Harry Potter saga ends with a bang

Wizardry is not for the faint of heart. This becomes evident in Harry Potter and the Deathly Hallows: Part 2, the final chapter of this generation’s most popular series. While triumph almost certainly awaits Harry, even audiences familiar with the plot are not relieved of suspense and emotional attachment until the last spell has been cast. The result is a wildly entertaining and captivating 130 minutes.

Remaining mostly faithful to the book’s storyline, the film pairs satisfying payoff moments with stinging deaths of dear characters. No one is safe in this Hogwarts epic.

Director David Yates effectively casts dark shadows and terror over the wizardry world. While the spectacular special effects alone could have dominated the film, Yates allows the core characters, Harry, Ron and Hermione, to carry the plot. When the final showdown between good and evil does commence, Hallows does not hold back, treating audiences to vivid and fantastic displays of computer-generated magic. The fact that all the characters, minor and major alike, hold special places in our hearts makes the explosions and spells feel as real and deadly as technology allows.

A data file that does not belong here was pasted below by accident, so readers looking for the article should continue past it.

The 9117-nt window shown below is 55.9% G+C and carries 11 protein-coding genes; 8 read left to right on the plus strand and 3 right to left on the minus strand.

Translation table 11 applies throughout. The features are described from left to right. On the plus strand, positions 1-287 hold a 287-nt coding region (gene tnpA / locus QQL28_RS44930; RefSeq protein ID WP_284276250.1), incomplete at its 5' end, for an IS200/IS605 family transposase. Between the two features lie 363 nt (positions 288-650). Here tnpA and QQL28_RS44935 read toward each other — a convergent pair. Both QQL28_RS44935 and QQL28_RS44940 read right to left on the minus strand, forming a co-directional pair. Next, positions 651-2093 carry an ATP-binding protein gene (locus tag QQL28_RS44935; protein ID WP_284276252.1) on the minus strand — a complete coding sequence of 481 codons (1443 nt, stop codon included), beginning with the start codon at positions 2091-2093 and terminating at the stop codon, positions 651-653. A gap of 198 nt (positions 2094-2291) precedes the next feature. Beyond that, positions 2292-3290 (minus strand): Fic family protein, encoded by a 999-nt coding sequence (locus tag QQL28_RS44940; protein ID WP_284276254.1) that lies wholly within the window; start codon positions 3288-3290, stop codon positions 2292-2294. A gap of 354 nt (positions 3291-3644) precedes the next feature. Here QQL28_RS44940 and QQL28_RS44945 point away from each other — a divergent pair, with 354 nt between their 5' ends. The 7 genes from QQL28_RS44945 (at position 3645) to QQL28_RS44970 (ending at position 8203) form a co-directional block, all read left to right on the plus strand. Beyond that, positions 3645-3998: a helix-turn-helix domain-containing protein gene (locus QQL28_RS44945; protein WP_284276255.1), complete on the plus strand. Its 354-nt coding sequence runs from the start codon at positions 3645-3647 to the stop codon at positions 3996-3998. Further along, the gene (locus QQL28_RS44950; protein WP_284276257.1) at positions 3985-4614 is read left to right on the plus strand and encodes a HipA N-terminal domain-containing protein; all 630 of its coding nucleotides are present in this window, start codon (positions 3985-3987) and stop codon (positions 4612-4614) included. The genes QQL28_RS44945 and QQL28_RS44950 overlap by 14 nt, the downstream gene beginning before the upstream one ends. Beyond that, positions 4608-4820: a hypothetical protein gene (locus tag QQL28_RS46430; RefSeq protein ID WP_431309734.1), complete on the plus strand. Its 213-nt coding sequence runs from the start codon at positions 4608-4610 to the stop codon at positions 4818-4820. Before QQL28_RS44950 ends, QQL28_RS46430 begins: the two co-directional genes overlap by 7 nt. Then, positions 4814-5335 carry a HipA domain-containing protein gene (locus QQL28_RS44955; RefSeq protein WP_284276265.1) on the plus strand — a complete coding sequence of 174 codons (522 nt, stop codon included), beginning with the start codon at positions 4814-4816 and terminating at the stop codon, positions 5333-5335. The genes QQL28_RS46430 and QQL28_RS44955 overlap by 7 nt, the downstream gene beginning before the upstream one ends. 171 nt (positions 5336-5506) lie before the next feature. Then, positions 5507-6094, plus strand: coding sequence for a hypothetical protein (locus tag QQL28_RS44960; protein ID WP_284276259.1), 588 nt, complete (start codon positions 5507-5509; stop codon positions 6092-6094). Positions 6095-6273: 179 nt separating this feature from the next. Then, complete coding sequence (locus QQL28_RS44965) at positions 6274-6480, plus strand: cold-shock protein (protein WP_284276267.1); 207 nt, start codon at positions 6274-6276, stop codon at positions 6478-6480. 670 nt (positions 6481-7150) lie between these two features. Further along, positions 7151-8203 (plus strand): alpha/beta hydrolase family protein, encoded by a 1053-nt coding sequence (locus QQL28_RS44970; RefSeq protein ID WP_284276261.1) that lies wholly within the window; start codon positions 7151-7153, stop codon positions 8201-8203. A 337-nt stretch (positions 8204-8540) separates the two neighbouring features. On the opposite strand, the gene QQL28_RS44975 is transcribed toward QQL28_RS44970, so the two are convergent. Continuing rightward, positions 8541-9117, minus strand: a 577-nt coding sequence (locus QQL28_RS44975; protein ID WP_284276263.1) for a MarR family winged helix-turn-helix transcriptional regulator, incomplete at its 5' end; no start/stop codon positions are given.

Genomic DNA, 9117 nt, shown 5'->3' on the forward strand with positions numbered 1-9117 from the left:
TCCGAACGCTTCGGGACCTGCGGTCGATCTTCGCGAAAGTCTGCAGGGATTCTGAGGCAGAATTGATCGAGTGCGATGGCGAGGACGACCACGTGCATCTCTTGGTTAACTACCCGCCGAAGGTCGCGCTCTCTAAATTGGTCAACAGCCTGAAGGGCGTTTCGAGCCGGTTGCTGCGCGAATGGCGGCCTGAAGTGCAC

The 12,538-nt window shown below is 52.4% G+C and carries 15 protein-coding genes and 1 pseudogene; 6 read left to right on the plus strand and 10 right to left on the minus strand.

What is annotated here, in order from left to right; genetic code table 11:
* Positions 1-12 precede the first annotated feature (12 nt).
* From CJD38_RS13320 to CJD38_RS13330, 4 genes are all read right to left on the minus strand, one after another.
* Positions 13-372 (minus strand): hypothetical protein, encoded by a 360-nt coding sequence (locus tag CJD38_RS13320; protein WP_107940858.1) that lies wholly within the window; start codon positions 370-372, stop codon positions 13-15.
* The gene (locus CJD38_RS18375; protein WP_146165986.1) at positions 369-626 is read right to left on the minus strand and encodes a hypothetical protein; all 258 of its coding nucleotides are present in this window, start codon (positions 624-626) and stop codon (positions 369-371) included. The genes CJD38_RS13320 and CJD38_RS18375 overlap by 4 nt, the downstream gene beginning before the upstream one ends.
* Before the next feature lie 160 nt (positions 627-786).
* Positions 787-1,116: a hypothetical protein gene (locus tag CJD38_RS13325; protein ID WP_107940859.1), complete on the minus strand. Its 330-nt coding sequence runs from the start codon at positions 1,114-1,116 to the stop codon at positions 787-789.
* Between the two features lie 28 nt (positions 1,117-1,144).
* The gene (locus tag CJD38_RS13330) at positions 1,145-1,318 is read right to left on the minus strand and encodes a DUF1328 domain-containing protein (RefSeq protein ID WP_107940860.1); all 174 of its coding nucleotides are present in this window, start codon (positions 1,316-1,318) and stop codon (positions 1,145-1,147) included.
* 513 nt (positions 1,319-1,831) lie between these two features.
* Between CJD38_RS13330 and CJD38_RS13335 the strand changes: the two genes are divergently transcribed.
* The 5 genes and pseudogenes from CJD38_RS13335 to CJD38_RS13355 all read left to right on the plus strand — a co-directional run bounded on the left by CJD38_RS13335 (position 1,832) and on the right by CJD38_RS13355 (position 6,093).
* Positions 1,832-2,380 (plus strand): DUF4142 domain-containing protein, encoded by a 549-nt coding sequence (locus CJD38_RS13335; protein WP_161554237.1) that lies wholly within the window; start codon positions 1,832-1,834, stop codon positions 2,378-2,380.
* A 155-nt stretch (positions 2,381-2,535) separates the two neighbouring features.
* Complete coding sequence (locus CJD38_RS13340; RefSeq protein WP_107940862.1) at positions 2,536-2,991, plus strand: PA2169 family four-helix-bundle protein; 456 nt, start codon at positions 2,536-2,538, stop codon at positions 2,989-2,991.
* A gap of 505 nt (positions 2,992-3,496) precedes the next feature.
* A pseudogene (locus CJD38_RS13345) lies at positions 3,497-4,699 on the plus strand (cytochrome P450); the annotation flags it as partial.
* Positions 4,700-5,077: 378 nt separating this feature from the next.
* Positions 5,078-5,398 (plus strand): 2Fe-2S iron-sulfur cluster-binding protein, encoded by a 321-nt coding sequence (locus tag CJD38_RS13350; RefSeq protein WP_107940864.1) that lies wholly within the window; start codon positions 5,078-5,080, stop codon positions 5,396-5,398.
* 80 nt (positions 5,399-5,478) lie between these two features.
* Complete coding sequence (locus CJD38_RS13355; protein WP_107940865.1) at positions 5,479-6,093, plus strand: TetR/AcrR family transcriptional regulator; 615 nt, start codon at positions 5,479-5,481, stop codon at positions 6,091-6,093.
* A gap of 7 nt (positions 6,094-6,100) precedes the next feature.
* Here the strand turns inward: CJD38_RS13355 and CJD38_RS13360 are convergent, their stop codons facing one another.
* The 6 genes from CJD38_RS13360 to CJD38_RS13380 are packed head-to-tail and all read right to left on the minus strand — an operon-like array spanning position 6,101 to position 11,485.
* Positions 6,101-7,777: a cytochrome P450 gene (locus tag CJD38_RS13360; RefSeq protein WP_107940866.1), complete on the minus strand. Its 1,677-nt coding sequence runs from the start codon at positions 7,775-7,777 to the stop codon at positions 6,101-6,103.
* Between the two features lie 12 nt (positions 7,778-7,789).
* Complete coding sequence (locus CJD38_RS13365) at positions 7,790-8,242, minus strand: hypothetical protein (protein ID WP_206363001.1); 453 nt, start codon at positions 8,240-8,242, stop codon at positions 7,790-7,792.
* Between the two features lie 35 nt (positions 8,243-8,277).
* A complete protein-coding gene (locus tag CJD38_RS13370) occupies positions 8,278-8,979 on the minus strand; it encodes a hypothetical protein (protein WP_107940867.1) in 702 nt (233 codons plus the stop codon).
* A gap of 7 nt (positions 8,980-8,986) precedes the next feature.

Harry and the gang rarely smile, and why should they? A hauntingly sinister Lord Voldemort, played by Ralph Fiennes, slithers and sneers his way across the screen, upping the ante of evil at every turn. He is a fitting foil for the pure-of-heart Harry, portrayed yet again by Daniel Radcliffe. Radcliffe trades in the boyish charm present in some of the earlier films for a clenched jaw and pair of white knuckles reminiscent of Clint Eastwood.

Perhaps the most appetizing moments of the film come not during violent clashing of good and evil, but in the satisfying recreation of J.K. Rowling’s beautifully weaved plot. Audiences may clap at the demise of truly loathed villains, but seeing cherished minor characters rise to the occasion offers the biggest payoffs.

The first half of the movie is paced like a shot of wand-waving adrenaline, as the trio seems to sprint from scene to scene. When they do reach Hogwarts, they are no longer its students, but its defenders.

The climactic battle that ensues avoids over-dramatizing the death and destruction, a refreshing touch from the filmmakers who are presented with ample opportunity to do just so.

Finally, one must comment on the nicely wrapped epilogue to the series. It seems a bit corny at first, yet it remains a fitting conclusion to the beloved series.


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